Could it be Satan?

September 18, 2013

church_lady_could_it_be_satanI know many people who are active in their church–publicly active –they take leadership roles and their affiliation with the institution is clearly visible in the community. They have strong working knowledge of the Bible. They can belt out every word of hymns, hands raised in the air. They may even speak in tongues.

My expectations of these folks are higher than for people who do not wear the badge  “Woman of God” or “Man of God.”  I expect them to follow the Golden Rule, act in a thoughtful and caring manner, love and respect all beings and practice what they preach.  That’s what I expect from someone who prominently displays the badge of their religion. If they put themselves out as a model of, let’s say, Christianity, then I want to see Christ-like behavior that I can aspire to.

And yet, the irony is that their every-day behavior often doesn’t match the tenets of their church.

At all.

I see this all the time, but it came to mind the other day when someone who clearly had crossed Christ-like boundaries was put in charge of a program to teach people Christ-like behaviors.  There couldn’t have been a worse choice.

Other folks I know wave their Bibles even as they sit in judgment, obviously believing that the right-hand chair to God is reserved for them.

Why is that, I wonder? Why such a disconnect between what they say they believe and how they live?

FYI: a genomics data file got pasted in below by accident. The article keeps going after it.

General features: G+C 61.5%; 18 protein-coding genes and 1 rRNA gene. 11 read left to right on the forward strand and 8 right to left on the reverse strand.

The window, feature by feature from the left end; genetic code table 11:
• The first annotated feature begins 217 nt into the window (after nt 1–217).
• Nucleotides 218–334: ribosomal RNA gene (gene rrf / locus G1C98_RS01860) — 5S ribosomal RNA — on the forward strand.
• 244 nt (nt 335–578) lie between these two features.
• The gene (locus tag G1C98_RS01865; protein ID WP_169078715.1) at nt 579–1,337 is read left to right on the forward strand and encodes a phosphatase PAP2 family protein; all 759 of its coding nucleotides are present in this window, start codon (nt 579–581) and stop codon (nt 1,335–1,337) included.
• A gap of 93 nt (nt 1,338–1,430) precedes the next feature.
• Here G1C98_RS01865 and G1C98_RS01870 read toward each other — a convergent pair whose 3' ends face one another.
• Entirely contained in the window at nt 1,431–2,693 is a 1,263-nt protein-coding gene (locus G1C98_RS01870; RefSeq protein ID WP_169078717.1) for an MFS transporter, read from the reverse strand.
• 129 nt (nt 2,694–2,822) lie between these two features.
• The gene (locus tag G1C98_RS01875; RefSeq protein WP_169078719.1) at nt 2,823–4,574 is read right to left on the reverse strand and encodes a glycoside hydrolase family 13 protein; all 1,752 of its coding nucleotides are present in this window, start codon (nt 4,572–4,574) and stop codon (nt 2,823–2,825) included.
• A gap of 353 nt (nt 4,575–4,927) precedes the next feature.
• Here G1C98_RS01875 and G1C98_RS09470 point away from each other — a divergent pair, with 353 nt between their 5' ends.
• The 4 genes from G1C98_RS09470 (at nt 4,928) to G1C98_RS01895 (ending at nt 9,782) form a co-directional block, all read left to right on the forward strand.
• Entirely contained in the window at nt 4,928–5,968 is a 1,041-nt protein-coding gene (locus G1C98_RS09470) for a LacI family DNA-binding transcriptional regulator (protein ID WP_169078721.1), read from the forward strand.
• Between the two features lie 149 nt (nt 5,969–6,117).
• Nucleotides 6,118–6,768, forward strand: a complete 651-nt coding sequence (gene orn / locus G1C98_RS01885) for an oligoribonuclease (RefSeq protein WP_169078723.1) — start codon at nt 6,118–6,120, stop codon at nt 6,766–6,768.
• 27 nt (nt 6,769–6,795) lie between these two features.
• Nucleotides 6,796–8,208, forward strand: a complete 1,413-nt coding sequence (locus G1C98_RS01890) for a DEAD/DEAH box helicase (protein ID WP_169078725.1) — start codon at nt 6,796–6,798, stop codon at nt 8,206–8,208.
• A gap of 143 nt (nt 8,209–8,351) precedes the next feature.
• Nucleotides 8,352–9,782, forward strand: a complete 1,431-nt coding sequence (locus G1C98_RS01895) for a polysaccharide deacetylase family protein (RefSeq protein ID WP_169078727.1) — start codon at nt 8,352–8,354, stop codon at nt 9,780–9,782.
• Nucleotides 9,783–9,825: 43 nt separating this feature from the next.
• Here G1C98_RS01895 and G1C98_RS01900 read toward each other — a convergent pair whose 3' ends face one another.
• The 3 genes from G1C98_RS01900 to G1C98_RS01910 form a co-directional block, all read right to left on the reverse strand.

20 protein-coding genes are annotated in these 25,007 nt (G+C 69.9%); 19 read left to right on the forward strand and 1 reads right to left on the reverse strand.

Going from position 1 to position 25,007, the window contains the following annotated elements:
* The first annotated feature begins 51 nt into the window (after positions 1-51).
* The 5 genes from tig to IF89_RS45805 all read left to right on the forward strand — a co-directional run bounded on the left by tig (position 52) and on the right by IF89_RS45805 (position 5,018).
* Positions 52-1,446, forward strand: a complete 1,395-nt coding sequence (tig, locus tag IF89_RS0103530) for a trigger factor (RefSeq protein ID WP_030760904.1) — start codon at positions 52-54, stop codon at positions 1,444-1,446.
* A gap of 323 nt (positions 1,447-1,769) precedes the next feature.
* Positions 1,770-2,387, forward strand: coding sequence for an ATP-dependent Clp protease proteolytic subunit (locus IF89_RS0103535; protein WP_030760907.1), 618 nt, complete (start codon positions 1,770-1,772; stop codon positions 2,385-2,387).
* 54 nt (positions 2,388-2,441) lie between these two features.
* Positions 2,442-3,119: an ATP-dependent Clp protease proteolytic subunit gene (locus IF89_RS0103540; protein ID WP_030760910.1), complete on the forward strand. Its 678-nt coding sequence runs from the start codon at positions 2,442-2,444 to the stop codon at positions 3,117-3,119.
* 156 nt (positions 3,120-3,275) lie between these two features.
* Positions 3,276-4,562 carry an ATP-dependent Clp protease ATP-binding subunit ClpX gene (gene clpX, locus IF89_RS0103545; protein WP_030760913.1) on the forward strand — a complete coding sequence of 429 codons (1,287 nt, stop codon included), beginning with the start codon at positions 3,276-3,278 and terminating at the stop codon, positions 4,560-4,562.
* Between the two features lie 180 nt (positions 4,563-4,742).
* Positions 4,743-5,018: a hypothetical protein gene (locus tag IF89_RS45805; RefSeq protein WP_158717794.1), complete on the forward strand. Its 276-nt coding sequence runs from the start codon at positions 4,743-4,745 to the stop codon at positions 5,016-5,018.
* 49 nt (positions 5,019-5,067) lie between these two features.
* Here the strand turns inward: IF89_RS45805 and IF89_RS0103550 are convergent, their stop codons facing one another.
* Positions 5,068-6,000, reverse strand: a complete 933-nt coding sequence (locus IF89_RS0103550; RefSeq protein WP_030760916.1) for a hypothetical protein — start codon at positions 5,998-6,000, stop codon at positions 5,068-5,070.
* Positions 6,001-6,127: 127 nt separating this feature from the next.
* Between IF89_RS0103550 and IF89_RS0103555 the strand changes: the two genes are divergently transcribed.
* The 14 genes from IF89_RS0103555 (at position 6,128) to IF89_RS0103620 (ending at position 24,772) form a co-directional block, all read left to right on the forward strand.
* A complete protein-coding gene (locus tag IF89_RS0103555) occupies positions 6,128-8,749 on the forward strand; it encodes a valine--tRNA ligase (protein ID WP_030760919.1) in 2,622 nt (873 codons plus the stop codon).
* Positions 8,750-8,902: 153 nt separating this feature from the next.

Could it be…. Satan? Of course, I don’t believe in Satan. So.  How do they explain it?

5158961_f520That’s right. If you don’t walk the walk, it’s probably best not to talk the talk.

7 comments on “Could it be Satan?
  1. Yep. The rampant hypocrisy surrounding me as I grew up didn’t endear the church or many of its people to me. “Do unto others . . . if someone’s watching.”

  2. I remember taking a political theory class and discussing the question: Would Jesus be a Christian? Would he embrace the religion that was founded around him?

    I, too, wrote once about the confusion between God and Lord God (two different monikers in the first two chapters of Genesis).

    Thought provoking, Carol!

  3. Barbara says:

    I’m always reminded of Shakespeare’s, “The lady doth protest too much, me thinks,” when encountering religious hypocrites. “Protest” in his time meaning just about the opposite of our usage today.

    Or small men driving big trucks.

    I trust someone who, yes, shuts up about it and simply, quietly, does good. The bible quoting and judgment ring hollow.

    And certainly, the hypocrisy isn’t limited to Christians.

  4. Michael Hayes says:

    I have spent time in a church. And I learned and enjoyed. I didn’t rely on what I have memorized from the bible. Because I didn’t put pressure on my self in such a way. I relied on what I felt. I felt more then what was stated in the bible. It can be interpreted many ways. But I could not show or express that to others. I believe in the holy spirit. And I believe in what is felt because of it. It’s nice just to be the best you can be and not worry about what others feel you should be.

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